2020 Christianity Today Book Award of Merit for Missions
2019 Outreach Magazine Cross-Cultural and Missional Resource of the Year
A deeper understanding of the grand history of mission leads to a faithful expression of God’s mission today.
From the beginning, God’s mission has been carried out by people sent around the world. From Abraham to Jesus, the thread that weaves its way throughout Scripture is a God who sends his people across the world, proclaiming his kingdom. As the world has evolved, Christian mission continues to be a foundational tradition in the church.
In this one-volume textbook, Edward Smither weaves together a comprehensive history of Christian mission, from the apostles to the modern church. In each era, he focuses on the people sent by God to the ends of the earth, while also describing the cultural context they encountered. Smither highlights the continuity and development across thousands of years of global mission.
For years, I’ve taught students and church members that the Bible is a missionary text and Christian history is a missionary story. Ed Smithers believes the same thing, and in Christian Mission: A Concise Global History, he offers a winsome, accessible, and edifying introduction to the story of Christian mission. This book is ideal for both classroom use and church reading groups, and my prayer is that it will inspire many readers to join God in his mission to rescue sinners from every nation, tribe, people, and language (Rev. 7:9).
—Nathan A. Finn, Provost and Dean of the University Faculty, North Greenville University
Ed Smither brings to us—in his own inimitable way—a concise and balanced history of Christian missions. He offers concision with balance—and it reads well. It is far from boring! This reads like the best of Kenneth Scott Latourette’s A History of the Expansion of Christianity and Philip Jenkins’ The Lost History of Christianity. Smither is a messenger of the Good News to remember all that God has done in the past, which gives us confidence for the present and hope for the future.
—Allen Yeh, Associate Professor of Intercultural Studies & Missiology, Biola University, Cook School of Intercultural Studies
Historical study is extremely important to church health, yet often overlooked. Ask church members about mission history, and they will talk about the New Testament, something that took place with a man named Luther, and Billy Graham’s preaching. Beyond these matters, uncertainty exists. Where the Church is ignorant to her history, there her health suffers. Smither has summarized some of the most important aspects of 2000 years of gospel advancement so that the Body of Christ may grow in health and clarity of thought. Important names, places, acts, and events are addressed in a scholarly, well written, and easy-to-understand format. This is the place to begin if you are interested in knowing what occurred as the gospel moved from Jerusalem to the uttermost parts. Keep this book close, for you will return to it again and again.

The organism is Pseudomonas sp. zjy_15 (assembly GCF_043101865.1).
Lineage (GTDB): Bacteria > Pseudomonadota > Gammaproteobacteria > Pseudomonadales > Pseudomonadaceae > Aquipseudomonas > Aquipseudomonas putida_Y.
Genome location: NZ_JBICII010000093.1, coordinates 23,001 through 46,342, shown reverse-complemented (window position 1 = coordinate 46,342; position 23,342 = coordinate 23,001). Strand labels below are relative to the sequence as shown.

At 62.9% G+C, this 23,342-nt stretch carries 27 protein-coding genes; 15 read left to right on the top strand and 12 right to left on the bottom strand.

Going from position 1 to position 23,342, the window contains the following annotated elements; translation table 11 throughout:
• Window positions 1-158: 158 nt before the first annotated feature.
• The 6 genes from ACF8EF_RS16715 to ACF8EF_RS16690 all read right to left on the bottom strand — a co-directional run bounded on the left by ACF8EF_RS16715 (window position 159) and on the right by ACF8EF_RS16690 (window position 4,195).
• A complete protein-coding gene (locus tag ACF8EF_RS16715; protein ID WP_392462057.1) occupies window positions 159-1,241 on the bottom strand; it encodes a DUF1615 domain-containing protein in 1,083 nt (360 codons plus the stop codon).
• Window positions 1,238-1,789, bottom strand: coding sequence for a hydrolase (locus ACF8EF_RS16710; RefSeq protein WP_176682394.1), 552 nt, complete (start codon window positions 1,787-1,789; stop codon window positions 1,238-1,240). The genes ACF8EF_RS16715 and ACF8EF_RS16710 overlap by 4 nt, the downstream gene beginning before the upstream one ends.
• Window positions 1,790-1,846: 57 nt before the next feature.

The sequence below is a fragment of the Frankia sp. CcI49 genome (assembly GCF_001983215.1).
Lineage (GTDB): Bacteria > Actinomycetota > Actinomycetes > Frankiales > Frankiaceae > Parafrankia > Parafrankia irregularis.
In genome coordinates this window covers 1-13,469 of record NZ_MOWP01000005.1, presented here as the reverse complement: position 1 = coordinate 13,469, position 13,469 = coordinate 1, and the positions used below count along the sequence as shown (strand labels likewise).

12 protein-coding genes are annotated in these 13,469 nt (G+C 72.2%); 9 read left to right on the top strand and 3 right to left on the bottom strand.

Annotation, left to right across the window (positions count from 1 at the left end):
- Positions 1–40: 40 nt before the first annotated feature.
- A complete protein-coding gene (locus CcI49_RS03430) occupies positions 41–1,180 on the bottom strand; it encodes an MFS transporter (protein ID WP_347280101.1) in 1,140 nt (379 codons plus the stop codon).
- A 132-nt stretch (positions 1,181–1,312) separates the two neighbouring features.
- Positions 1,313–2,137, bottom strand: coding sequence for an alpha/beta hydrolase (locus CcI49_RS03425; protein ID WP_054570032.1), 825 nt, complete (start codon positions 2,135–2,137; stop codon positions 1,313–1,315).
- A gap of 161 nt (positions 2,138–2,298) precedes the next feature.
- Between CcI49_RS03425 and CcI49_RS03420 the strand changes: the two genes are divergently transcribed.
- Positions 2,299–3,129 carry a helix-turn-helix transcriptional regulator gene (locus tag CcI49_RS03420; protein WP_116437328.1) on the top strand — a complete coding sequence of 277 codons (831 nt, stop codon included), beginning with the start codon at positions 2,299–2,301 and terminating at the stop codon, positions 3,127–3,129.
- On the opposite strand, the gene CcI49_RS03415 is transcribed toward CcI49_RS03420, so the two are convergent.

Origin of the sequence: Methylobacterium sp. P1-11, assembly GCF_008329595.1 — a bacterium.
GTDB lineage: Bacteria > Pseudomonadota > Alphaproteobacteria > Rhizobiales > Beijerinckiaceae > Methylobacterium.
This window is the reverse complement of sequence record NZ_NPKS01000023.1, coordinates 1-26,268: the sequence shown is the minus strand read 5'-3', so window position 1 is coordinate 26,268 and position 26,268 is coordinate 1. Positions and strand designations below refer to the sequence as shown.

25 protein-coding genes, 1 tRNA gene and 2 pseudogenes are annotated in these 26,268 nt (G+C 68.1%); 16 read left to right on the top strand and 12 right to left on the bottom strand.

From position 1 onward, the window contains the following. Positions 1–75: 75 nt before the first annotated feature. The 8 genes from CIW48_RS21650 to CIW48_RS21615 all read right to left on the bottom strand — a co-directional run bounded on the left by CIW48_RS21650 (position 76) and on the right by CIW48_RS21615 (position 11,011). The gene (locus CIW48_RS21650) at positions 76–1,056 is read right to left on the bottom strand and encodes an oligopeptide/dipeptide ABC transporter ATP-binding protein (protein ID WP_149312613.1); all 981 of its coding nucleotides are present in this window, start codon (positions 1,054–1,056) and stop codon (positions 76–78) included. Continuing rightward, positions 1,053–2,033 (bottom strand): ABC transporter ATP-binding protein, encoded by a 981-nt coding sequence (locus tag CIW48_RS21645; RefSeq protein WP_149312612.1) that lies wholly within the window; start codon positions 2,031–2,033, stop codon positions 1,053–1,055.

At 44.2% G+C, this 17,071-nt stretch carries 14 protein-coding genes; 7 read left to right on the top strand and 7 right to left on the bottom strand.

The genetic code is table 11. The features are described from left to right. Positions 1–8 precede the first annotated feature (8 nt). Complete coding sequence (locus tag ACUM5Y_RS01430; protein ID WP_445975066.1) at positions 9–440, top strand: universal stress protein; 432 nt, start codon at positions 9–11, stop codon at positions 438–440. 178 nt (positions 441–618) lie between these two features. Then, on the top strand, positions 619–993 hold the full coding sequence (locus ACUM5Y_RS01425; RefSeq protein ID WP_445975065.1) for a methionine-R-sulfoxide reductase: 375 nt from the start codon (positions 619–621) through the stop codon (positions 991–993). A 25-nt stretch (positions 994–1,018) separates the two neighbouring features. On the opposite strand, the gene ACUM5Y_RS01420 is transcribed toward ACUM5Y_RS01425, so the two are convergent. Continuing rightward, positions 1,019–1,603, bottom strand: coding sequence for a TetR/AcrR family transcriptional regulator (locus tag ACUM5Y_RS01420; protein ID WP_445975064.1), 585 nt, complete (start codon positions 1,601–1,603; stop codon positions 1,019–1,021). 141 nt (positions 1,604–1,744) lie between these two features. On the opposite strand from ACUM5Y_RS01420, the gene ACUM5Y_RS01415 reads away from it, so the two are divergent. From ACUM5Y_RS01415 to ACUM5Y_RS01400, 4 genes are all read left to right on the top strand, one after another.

—J. D. Payne, Associate Professor of Christian Ministry, Samford University
“While mission definitely involves crossing borders, the greatest boundary that a missionary navigates is the one between faith and nonfaith.” (Page xv)
“Second, historian Justo González correctly says that church history is in fact mission history.” (Page xvi)
“Like other early Christian missionaries, the monks began their work by approaching a political leader, preaching the gospel to him, seeking his favor, and receiving permission to minister to his subjects. The monks gained credibility in their preaching through their exemplary lives and apparent working of miracles. Finally, they demonstrated sensitivity by contextualizing the gospel in English forms. In particular, they transformed existing pagan temples into houses of Christian worship and adapted a pagan cattle festival into a thanksgiving feast.” (Page 19)
“Although Roman Christianity seemed to grow fastest in North Africa in the first three centuries, it also died out the quickest in the seventh century with the rise of Islam. Without Scripture in the local languages, Christianity failed to take root in much of North Africa. The North African church could have learned from the Egyptian (Coptic) and Ethiopian (Ethiopic, Ge’ez) churches that developed Scripture in their local languages and continued to survive after the arrival of Islam.” (Page 46)
“The whole church considered itself to be involved in mission and to have a missionary duty, and every believer was a witness, felt called to the work of evangelization.” (Page 40)
Edward L. Smither (PhD, University of Wales-Trinity Saint David; PhD, University of Pretoria) is professor and dean of intercultural studies at Columbia International University. He spent 14 years in intercultural ministry in North Africa, France, and the USA. His previous books include Missionary Monks, Mission in the Early Church, and Augustine as Mentor.